Tuesday, September 18, 2007

Serials and Scenarios - The Betrayed - Lisa Bergren

Click on the book covers to visit the Amazon page, or Lisa's pic to visit her website.

The Betrayed (Book 2 in the Gifted Series)

I love this series.

Intrigue, passion, hope, heart, history.

If you love great stories, tight writing and church history teamed with romance, fantasy, suspense and mystery, you've got to get this series. If you loved DaVinci Code, Rivers' The Mark of the Lion, Bright and Cavanaugh's Great Awakenings you'll find much to like in The Gifted series.

As far as flaws, they are tiny. Three very similar names of major players confused me at the beginning, but once I figured it out, it didn't hinder my enjoyment. Bergren does a small amount of telling and some passive writing, but to tighten this series up any further would have made the story almost too tense.

Those who will not read speculative Biblical fiction may not like this series. It is based on a "lost" letter. Bergren does not twist doctrine or attempt to rewrite Scripture, she just adds a story line happening centuries after the Bible, as we know it, was fully formed. What if the gifts of the Spirit landed on individuals who then were drawn together in a group and called to fulfill a path chosen by God? Good question and the amazing story playing out in just such a scenario.

The Betrayed is a powerfully written, gut-wrenching tale. As the characters agonize and struggle with the Gift that each has been given, and the responsibility that comes with it, I couldn't help but think of Job's wife's counsel. "Curse God and die."

The characters are brought to that point, the one where all they have left is the struggle between believing God is who He says He is, and finding a shortcut out of their pain. Each character is three dimensionally formed and believable as they accept, in degrees and layers, God's calling and their expected obedience.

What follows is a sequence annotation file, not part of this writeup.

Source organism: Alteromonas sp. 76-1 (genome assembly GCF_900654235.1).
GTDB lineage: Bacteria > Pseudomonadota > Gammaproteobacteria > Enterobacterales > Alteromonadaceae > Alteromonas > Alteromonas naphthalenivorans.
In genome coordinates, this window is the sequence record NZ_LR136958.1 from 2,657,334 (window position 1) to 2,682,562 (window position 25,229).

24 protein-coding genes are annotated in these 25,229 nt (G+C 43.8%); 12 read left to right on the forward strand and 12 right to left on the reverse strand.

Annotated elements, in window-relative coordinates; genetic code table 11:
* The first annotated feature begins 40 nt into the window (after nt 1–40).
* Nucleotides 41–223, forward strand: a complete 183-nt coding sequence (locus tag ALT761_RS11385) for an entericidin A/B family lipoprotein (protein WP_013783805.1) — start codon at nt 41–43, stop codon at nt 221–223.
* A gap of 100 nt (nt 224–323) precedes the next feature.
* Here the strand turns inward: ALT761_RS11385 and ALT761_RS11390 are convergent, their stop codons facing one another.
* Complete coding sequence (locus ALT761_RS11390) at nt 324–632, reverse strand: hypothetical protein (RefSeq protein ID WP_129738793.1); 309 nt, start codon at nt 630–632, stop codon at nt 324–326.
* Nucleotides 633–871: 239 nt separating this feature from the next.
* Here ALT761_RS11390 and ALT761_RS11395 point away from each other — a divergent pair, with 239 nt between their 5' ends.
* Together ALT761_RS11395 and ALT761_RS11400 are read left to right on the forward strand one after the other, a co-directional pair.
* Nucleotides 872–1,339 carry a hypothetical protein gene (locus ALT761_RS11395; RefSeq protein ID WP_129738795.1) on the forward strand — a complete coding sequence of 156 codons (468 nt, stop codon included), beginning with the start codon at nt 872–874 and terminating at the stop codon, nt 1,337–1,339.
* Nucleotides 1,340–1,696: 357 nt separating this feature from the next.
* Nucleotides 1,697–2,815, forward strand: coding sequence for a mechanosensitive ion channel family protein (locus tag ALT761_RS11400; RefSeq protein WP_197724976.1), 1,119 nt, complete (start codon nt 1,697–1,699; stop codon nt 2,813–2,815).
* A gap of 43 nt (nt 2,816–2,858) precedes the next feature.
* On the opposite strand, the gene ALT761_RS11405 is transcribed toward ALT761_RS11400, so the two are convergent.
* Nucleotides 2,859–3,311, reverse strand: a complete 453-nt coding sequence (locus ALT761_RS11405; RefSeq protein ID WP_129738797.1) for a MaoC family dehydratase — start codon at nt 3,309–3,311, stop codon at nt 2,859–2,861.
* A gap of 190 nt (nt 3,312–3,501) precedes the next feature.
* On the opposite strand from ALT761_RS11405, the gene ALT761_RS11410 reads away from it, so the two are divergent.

The spiritual warfare aspect of the book is powerful as well, classic good versus evil, but with the good showing weakness and insecurity and evil showing raw magnetism.

The Begotten (Book 1 in the Gifted Series)

A meaty read full of intrigue, brave men, the power of God as He works through His people, and fictionalized history.

Based on the reality of a "missing" letter written by the Apostle Paul, the author, Lisa Bergren, has woven a series based on the powerful gifting of Christ's disciples in different ways. Victorious gifts to bring wholeness and healing to God's trodden down church. What might happen when spiritual wholeness is revealed to people who've lost the possibility of intimacy with God through mere religion?

One flaw I discovered that made the following of the story slightly difficult was similar names of three moderate to major characters. Additionally, those who want authentic language with their historical fiction may be slightly disappointed. However, I discovered the modern feel of the storytelling with occasional historical term or word usage made the story easier to follow.

The Begotten is set in Italy in 1339, a dark time for the church. Martin Luther's rise to return God's Word to the people happened within the next two centuries. The 1339 church kept the faithful separated from God's Word.

If you start on The Begotten, you'd better have The Betrayed ready to dive into because you won't want to stop.